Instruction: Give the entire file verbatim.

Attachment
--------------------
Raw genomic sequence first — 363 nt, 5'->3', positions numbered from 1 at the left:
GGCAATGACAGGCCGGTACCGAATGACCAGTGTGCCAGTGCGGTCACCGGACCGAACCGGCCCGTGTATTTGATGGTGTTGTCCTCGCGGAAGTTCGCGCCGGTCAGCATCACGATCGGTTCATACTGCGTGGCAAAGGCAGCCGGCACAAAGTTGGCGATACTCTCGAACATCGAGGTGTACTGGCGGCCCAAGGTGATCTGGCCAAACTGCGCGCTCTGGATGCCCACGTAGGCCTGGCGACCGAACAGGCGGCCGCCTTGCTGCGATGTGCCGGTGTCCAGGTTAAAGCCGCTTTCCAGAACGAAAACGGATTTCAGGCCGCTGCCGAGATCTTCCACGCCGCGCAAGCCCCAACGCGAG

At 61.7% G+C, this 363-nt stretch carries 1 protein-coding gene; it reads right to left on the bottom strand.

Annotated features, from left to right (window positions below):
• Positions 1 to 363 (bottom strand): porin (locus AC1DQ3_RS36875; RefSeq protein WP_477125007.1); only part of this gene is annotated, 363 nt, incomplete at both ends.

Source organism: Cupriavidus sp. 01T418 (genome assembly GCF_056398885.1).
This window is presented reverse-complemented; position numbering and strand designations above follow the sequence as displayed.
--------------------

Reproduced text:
Raw genomic sequence first — 363 nt, 5'->3', positions numbered from 1 at the left:
GGCAATGACAGGCCGGTACCGAATGACCAGTGTGCCAGTGCGGTCACCGGACCGAACCGGCCCGTGTATTTGATGGTGTTGTCCTCGCGGAAGTTCGCGCCGGTCAGCATCACGATCGGTTCATACTGCGTGGCAAAGGCAGCCGGCACAAAGTTGGCGATACTCTCGAACATCGAGGTGTACTGGCGGCCCAAGGTGATCTGGCCAAACTGCGCGCTCTGGATGCCCACGTAGGCCTGGCGACCGAACAGGCGGCCGCCTTGCTGCGATGTGCCGGTGTCCAGGTTAAAGCCGCTTTCCAGAACGAAAACGGATTTCAGGCCGCTGCCGAGATCTTCCACGCCGCGCAAGCCCCAACGCGAG

At 61.7% G+C, this 363-nt stretch carries 1 protein-coding gene; it reads right to left on the bottom strand.

Annotated features, from left to right (window positions below):
• Positions 1 to 363 (bottom strand): porin (locus AC1DQ3_RS36875; RefSeq protein WP_477125007.1); only part of this gene is annotated, 363 nt, incomplete at both ends.

Source organism: Cupriavidus sp. 01T418 (genome assembly GCF_056398885.1).
This window is presented reverse-complemented; position numbering and strand designations above follow the sequence as displayed.